Forum for Science, Industry and Business

Sponsored by:     3M 
Search our Site:

 

Men and women receive different fertility advice following cancer diagnosis

30.05.2012
There are significant gaps in the information women receive about their future fertility following cancer diagnosis, suggests a new paper published today (30 May) in BJOG: An International Journal of Obstetrics and Gynaecology.

Infertility can be a side-effect of cancer treatment and there are increasing numbers of people of reproductive age undergoing such treatment.

This study - led by the University of Aberdeen and NHS Grampian - looks at perceptions and use of fertility preservation techniques in both men and women of reproductive age who have recently been diagnosed with cancer.

It is the first study to explore the experience of discussing future fertility at the time of cancer diagnosis amongst younger men and women.

Sixteen men and 18 women aged 17-49 took part along with 15 health professionals concerned in cancer care. Patients were receiving treatment for blood related and other cancers between August 2008 and June 2010.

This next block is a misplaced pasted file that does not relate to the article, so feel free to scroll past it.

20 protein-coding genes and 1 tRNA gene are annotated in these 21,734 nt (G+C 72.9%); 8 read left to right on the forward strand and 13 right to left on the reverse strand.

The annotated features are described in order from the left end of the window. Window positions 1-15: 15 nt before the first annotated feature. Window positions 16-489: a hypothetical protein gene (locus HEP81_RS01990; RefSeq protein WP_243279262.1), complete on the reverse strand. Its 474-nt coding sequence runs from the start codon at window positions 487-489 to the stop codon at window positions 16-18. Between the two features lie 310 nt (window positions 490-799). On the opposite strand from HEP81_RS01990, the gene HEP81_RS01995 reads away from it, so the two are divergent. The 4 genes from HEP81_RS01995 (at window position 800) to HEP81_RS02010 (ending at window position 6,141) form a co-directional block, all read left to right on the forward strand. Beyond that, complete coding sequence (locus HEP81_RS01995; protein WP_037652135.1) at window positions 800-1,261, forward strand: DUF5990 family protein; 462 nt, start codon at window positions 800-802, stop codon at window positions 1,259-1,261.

Patients were interviewed soon after their first consultation after a diagnosis of cancer had been made. Topics discussed included: patients' perceptions and understanding of the initial diagnosis, the prognosis and their future reproductive choices; perceived quality and source of information received, communication and support; and the role of partners, family members, friends and healthcare professionals.

In addition, staff were asked about their opinions on the information given to younger people with cancer, their knowledge and views of the treatments available with respect to fertility preservation and their perceptions of patients' priorities.

The paper found that almost all of the patients had been given written information about cancer treatment, which included a small section on fertility preservation.

Men and women were given different information reflecting the varying fertility preservation options available, perceived success rates and subsequent delay in accessing cancer treatment.

Men were actively encouraged to consider storage of sperm, even if they had children already. Nearly all had a discussion with staff about sperm banking and a local protocol was in place for immediate referral.

However, in contrast, few women interviewed could remember fertility preservation being discussed and there was no protocol in place.